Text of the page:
8 Most Common Symbols on Cosmetic Packaging

Reading cosmetic labels can be confusing at times, especially when a lot of symbols are used. I never really bothered to understand the symbols truly until I had to design and write the content for skincare packages at my previous job. Turns out, it’s quite handy to really understand what it all means for your benefit and protection. So, I listed down the 8 most common symbols that you will find on the back of a personal care product, whether it be make up, skincare or body care products.

 

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1. Period-after-opening

How long the product will be good for / you can use after you’ve first opened it. Once you open a product for the first time, you will expose the contents to air and bacteria which reduces the lifetime of a product. It is required by the EU law to have this on products that will expire after 30 months of the production date. Any products with an expiration date before 30 months must have a date of minimum durability.  The EU also requires this symbol to be printed on both the container and outer packaging if applicable.


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2. Date of Minimum Durability

The expiration date of products regardless of when you have opened it. It is required by the EU law to have this on all products that expire before 30 months of production.


3. Batch number

All factories that produce any kind of product will have a batch number as required by EU law. There is no standardised format for batch numbers. If you’re wondering when a product was made, you can call the company and give them the batch number that’s written on your product. They should be able to tell you exactly when the product was made. Also, if something ever happens to a batch once it has already been released to the public, they know which batch to call back and consumers can easily check.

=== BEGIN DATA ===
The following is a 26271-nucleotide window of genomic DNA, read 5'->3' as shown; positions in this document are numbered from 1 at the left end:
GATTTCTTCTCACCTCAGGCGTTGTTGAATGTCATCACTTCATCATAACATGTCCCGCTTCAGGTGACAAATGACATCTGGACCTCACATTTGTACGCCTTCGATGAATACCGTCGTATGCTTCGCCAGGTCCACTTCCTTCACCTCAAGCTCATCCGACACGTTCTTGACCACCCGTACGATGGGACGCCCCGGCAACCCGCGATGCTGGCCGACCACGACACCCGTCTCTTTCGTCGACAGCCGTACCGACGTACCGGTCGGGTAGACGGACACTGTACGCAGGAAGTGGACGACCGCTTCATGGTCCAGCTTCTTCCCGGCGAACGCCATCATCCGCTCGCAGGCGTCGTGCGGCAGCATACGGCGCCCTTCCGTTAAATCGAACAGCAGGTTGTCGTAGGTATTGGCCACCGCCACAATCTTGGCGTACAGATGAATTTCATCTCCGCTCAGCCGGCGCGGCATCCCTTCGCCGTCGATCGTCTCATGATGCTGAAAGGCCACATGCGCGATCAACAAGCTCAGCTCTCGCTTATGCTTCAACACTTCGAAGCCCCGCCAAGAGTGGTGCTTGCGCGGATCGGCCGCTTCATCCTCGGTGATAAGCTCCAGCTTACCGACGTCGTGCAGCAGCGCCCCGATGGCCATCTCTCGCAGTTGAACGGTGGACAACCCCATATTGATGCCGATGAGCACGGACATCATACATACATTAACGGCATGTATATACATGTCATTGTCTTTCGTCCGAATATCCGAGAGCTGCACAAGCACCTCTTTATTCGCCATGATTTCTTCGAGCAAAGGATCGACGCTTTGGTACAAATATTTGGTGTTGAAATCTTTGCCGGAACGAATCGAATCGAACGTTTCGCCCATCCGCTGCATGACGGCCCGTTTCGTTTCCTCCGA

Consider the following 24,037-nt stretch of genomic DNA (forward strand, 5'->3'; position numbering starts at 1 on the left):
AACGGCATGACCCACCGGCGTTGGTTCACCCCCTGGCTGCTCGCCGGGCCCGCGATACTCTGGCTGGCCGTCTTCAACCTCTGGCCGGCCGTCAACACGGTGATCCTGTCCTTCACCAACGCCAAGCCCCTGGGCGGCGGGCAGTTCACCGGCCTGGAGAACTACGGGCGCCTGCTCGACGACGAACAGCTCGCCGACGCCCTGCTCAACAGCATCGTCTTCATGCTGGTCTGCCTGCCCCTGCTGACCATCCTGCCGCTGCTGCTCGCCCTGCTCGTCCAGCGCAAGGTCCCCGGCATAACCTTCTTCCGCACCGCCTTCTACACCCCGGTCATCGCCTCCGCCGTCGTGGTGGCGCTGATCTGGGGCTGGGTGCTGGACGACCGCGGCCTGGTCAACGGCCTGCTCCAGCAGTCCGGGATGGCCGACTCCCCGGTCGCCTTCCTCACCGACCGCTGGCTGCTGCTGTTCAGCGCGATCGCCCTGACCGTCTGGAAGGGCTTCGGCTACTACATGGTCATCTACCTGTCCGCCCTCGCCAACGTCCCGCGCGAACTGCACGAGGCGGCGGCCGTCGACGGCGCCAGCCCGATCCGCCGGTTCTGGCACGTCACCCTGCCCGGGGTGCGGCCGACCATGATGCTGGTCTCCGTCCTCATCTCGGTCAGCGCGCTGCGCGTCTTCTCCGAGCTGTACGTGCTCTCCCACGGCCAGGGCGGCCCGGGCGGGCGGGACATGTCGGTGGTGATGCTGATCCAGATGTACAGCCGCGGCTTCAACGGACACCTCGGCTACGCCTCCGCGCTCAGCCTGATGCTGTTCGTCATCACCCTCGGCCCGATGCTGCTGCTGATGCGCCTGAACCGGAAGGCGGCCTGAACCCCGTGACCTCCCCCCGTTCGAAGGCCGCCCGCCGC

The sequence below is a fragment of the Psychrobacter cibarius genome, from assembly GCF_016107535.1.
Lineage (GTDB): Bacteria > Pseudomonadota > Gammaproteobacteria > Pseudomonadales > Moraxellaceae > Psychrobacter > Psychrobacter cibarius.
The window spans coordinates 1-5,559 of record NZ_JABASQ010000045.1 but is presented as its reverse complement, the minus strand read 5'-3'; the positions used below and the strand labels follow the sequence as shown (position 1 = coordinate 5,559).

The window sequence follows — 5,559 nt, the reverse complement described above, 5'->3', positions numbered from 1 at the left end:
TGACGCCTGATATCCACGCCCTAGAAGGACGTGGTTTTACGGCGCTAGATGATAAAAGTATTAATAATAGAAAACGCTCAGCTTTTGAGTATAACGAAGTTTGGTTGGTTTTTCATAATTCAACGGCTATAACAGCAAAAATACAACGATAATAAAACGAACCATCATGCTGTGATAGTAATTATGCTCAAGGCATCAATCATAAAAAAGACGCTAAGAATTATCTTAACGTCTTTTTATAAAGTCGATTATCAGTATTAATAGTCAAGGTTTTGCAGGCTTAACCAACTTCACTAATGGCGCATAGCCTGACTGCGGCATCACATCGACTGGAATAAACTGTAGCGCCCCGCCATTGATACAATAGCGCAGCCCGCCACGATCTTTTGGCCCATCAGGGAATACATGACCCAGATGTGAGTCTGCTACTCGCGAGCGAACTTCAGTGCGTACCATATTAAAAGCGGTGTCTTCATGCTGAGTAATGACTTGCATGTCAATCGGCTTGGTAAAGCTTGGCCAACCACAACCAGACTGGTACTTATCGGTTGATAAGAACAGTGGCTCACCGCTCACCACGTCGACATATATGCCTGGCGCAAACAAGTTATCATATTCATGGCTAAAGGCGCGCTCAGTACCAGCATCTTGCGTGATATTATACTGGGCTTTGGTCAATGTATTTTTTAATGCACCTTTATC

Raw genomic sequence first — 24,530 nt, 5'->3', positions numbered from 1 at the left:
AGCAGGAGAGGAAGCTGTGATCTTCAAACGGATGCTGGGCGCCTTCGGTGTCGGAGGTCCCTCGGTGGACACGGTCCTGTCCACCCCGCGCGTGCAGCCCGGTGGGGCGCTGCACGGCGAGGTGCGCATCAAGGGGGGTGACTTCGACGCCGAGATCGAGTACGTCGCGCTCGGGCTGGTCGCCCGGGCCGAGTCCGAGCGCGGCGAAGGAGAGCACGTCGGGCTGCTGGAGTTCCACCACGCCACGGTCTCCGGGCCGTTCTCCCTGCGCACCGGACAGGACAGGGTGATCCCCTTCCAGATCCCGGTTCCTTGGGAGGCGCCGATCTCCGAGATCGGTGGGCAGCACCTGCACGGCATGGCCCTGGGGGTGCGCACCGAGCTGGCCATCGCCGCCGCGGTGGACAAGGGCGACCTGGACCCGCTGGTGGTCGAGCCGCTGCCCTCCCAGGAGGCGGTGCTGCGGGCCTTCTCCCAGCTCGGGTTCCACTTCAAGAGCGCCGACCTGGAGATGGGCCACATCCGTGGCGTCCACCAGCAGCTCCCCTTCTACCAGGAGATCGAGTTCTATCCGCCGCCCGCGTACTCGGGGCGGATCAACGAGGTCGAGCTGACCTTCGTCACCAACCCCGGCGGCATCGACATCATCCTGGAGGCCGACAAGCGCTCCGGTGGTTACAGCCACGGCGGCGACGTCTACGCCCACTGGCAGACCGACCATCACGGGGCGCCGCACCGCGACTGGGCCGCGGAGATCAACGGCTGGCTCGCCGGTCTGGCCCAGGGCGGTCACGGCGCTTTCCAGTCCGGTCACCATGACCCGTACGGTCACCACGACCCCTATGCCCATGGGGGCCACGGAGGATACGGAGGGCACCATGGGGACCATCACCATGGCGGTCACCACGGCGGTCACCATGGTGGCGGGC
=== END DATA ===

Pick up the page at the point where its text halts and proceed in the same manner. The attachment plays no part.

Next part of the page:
You can also check the manufacturing date on checkcosmetic with the batch number. 


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4. Estimated sign / “e-mark certification”

The average quantity of what is in your product as required by EU law and must be stated in metric measurements, e.g. millilitres or grams.
A company is not allowed to have this sign when the average quantity is lower or greater than 9% of the contents on 50g/50 ml products or 1.5% on contents of 1kg / 1 litre or more. Basically, with this sign, you are guaranteed to have the amount stated on the product.


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5. Refer to insert

At times the packaging can be too small to have all the required information on the packaging itself. Companies will then use this symbol to inform the consumer that they must refer to a leaflet or brochure in the box or somewhere else on the packaging for more information on the product.


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6. Green Dot

A licensed symbol that companies must pay a fee for. The fee is paid to a national packaging recovery organisation in one of the EU countries to show that the organisation gives financial contributions to the recycling system. It is required only in a few countries in Europe, however many companies have adopted this symbol. It is by no means that the packaging is made from recyclable material or that the packaging can be recycled.

 


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7. Recycling Symbol

An internationally recognised recycling symbol that shows that a product can be recycled. There may be numbers in them that refer to the type of plastic used.


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8. Forests Stewardship council - FSC label

The FSC is an organisation that is dedicated to responsible management of forests around the world. They created a labelling system that can be found on many different types of packaging. For more information regarding their recyclable certifications, you can type in the code seen on the package on the FSC website.

 

 

I hope this helped you guys understand the back of the labels a bit more and let me know what other type of information confuses you on the back of the labels which I can help to clarify.

 

 

 

 

Cheers,
Sam  

BeautySam Hodgett